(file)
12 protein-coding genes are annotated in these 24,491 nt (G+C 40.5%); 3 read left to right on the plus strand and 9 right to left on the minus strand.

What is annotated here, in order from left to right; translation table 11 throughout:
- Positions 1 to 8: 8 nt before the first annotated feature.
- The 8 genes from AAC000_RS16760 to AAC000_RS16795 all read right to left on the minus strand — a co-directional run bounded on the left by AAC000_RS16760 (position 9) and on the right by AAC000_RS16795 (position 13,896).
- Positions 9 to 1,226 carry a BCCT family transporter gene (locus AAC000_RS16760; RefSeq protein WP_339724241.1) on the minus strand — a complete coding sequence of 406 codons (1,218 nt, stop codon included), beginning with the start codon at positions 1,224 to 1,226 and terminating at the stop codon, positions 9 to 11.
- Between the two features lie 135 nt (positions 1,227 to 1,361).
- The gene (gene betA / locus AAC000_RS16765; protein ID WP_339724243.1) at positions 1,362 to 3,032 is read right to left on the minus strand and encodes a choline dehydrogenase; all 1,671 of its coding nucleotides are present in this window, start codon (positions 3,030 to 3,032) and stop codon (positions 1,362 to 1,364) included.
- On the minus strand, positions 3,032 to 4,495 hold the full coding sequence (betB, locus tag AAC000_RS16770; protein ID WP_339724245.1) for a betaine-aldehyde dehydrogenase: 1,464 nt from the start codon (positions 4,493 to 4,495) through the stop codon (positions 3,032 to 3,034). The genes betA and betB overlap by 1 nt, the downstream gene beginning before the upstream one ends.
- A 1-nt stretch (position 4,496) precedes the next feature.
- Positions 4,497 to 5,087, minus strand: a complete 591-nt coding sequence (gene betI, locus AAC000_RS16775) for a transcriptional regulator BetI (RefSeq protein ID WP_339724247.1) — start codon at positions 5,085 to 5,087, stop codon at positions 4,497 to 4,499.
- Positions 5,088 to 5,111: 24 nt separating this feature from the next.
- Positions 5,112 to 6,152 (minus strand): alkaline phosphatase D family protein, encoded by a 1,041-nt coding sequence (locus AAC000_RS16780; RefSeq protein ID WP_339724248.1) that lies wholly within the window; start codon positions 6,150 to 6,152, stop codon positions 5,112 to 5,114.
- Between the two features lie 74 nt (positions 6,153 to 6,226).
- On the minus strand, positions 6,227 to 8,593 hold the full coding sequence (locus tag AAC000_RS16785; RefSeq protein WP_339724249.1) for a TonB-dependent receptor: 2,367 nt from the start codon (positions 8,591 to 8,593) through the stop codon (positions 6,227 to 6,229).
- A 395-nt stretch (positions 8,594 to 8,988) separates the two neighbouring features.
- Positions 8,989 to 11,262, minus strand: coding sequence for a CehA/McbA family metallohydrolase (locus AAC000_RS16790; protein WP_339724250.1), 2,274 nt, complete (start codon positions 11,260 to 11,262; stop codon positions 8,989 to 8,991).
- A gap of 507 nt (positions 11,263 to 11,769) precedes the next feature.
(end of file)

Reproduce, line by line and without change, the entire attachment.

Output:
12 protein-coding genes are annotated in these 24,491 nt (G+C 40.5%); 3 read left to right on the plus strand and 9 right to left on the minus strand.

What is annotated here, in order from left to right; translation table 11 throughout:
- Positions 1 to 8: 8 nt before the first annotated feature.
- The 8 genes from AAC000_RS16760 to AAC000_RS16795 all read right to left on the minus strand — a co-directional run bounded on the left by AAC000_RS16760 (position 9) and on the right by AAC000_RS16795 (position 13,896).
- Positions 9 to 1,226 carry a BCCT family transporter gene (locus AAC000_RS16760; RefSeq protein WP_339724241.1) on the minus strand — a complete coding sequence of 406 codons (1,218 nt, stop codon included), beginning with the start codon at positions 1,224 to 1,226 and terminating at the stop codon, positions 9 to 11.
- Between the two features lie 135 nt (positions 1,227 to 1,361).
- The gene (gene betA / locus AAC000_RS16765; protein ID WP_339724243.1) at positions 1,362 to 3,032 is read right to left on the minus strand and encodes a choline dehydrogenase; all 1,671 of its coding nucleotides are present in this window, start codon (positions 3,030 to 3,032) and stop codon (positions 1,362 to 1,364) included.
- On the minus strand, positions 3,032 to 4,495 hold the full coding sequence (betB, locus tag AAC000_RS16770; protein ID WP_339724245.1) for a betaine-aldehyde dehydrogenase: 1,464 nt from the start codon (positions 4,493 to 4,495) through the stop codon (positions 3,032 to 3,034). The genes betA and betB overlap by 1 nt, the downstream gene beginning before the upstream one ends.
- A 1-nt stretch (position 4,496) precedes the next feature.
- Positions 4,497 to 5,087, minus strand: a complete 591-nt coding sequence (gene betI, locus AAC000_RS16775) for a transcriptional regulator BetI (RefSeq protein ID WP_339724247.1) — start codon at positions 5,085 to 5,087, stop codon at positions 4,497 to 4,499.
- Positions 5,088 to 5,111: 24 nt separating this feature from the next.
- Positions 5,112 to 6,152 (minus strand): alkaline phosphatase D family protein, encoded by a 1,041-nt coding sequence (locus AAC000_RS16780; RefSeq protein ID WP_339724248.1) that lies wholly within the window; start codon positions 6,150 to 6,152, stop codon positions 5,112 to 5,114.
- Between the two features lie 74 nt (positions 6,153 to 6,226).
- On the minus strand, positions 6,227 to 8,593 hold the full coding sequence (locus tag AAC000_RS16785; RefSeq protein WP_339724249.1) for a TonB-dependent receptor: 2,367 nt from the start codon (positions 8,591 to 8,593) through the stop codon (positions 6,227 to 6,229).
- A 395-nt stretch (positions 8,594 to 8,988) separates the two neighbouring features.
- Positions 8,989 to 11,262, minus strand: coding sequence for a CehA/McbA family metallohydrolase (locus AAC000_RS16790; protein WP_339724250.1), 2,274 nt, complete (start codon positions 11,260 to 11,262; stop codon positions 8,989 to 8,991).
- A gap of 507 nt (positions 11,263 to 11,769) precedes the next feature.